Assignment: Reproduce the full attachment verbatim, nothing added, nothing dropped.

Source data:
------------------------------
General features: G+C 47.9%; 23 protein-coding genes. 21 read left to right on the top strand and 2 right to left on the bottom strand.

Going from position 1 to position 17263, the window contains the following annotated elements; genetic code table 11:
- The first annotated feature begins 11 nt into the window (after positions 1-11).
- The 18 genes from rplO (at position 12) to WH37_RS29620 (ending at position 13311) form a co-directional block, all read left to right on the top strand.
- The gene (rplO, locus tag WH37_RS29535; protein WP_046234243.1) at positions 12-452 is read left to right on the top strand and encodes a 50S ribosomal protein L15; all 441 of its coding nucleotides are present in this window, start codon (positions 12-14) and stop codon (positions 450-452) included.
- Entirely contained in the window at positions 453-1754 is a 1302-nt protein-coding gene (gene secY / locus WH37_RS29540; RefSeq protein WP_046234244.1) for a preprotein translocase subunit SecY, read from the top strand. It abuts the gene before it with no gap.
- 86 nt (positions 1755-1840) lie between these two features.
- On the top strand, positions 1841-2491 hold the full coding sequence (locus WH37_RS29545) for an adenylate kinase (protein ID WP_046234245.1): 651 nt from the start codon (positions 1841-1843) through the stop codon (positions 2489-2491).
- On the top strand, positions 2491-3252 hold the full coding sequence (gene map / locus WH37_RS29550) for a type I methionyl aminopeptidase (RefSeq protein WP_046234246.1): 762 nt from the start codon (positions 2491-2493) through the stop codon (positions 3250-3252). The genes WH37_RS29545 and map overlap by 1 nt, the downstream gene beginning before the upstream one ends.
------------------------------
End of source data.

General features: G+C 47.9%; 23 protein-coding genes. 21 read left to right on the top strand and 2 right to left on the bottom strand.

Going from position 1 to position 17263, the window contains the following annotated elements; genetic code table 11:
- The first annotated feature begins 11 nt into the window (after positions 1-11).
- The 18 genes from rplO (at position 12) to WH37_RS29620 (ending at position 13311) form a co-directional block, all read left to right on the top strand.
- The gene (rplO, locus tag WH37_RS29535; protein WP_046234243.1) at positions 12-452 is read left to right on the top strand and encodes a 50S ribosomal protein L15; all 441 of its coding nucleotides are present in this window, start codon (positions 12-14) and stop codon (positions 450-452) included.
- Entirely contained in the window at positions 453-1754 is a 1302-nt protein-coding gene (gene secY / locus WH37_RS29540; RefSeq protein WP_046234244.1) for a preprotein translocase subunit SecY, read from the top strand. It abuts the gene before it with no gap.
- 86 nt (positions 1755-1840) lie between these two features.
- On the top strand, positions 1841-2491 hold the full coding sequence (locus WH37_RS29545) for an adenylate kinase (protein ID WP_046234245.1): 651 nt from the start codon (positions 1841-1843) through the stop codon (positions 2489-2491).
- On the top strand, positions 2491-3252 hold the full coding sequence (gene map / locus WH37_RS29550) for a type I methionyl aminopeptidase (RefSeq protein WP_046234246.1): 762 nt from the start codon (positions 2491-2493) through the stop codon (positions 3250-3252). The genes WH37_RS29545 and map overlap by 1 nt, the downstream gene beginning before the upstream one ends.